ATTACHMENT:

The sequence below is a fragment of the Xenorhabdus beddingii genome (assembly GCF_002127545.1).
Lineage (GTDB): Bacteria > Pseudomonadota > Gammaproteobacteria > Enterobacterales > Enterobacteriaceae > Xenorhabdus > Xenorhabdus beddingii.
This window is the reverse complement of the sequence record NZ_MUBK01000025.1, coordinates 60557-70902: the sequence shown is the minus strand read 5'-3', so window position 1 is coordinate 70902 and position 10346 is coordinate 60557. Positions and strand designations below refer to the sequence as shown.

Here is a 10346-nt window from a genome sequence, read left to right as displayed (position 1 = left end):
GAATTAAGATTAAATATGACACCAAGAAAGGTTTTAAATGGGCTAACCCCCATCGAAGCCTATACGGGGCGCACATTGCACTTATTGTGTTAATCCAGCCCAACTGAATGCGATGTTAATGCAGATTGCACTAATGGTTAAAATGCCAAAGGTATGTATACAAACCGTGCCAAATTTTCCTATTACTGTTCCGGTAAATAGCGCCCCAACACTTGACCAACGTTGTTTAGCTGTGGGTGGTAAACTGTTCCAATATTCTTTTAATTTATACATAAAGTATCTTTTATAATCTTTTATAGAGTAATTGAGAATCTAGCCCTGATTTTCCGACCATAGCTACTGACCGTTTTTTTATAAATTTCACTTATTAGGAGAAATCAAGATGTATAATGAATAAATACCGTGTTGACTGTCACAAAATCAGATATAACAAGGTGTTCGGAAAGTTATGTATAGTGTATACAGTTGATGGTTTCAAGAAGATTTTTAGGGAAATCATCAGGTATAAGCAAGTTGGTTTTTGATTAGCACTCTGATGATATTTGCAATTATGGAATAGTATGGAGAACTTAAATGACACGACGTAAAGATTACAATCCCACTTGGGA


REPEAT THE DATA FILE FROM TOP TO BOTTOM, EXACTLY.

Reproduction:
The sequence below is a fragment of the Xenorhabdus beddingii genome (assembly GCF_002127545.1).
Lineage (GTDB): Bacteria > Pseudomonadota > Gammaproteobacteria > Enterobacterales > Enterobacteriaceae > Xenorhabdus > Xenorhabdus beddingii.
This window is the reverse complement of the sequence record NZ_MUBK01000025.1, coordinates 60557-70902: the sequence shown is the minus strand read 5'-3', so window position 1 is coordinate 70902 and position 10346 is coordinate 60557. Positions and strand designations below refer to the sequence as shown.

Here is a 10346-nt window from a genome sequence, read left to right as displayed (position 1 = left end):
GAATTAAGATTAAATATGACACCAAGAAAGGTTTTAAATGGGCTAACCCCCATCGAAGCCTATACGGGGCGCACATTGCACTTATTGTGTTAATCCAGCCCAACTGAATGCGATGTTAATGCAGATTGCACTAATGGTTAAAATGCCAAAGGTATGTATACAAACCGTGCCAAATTTTCCTATTACTGTTCCGGTAAATAGCGCCCCAACACTTGACCAACGTTGTTTAGCTGTGGGTGGTAAACTGTTCCAATATTCTTTTAATTTATACATAAAGTATCTTTTATAATCTTTTATAGAGTAATTGAGAATCTAGCCCTGATTTTCCGACCATAGCTACTGACCGTTTTTTTATAAATTTCACTTATTAGGAGAAATCAAGATGTATAATGAATAAATACCGTGTTGACTGTCACAAAATCAGATATAACAAGGTGTTCGGAAAGTTATGTATAGTGTATACAGTTGATGGTTTCAAGAAGATTTTTAGGGAAATCATCAGGTATAAGCAAGTTGGTTTTTGATTAGCACTCTGATGATATTTGCAATTATGGAATAGTATGGAGAACTTAAATGACACGACGTAAAGATTACAATCCCACTTGGGA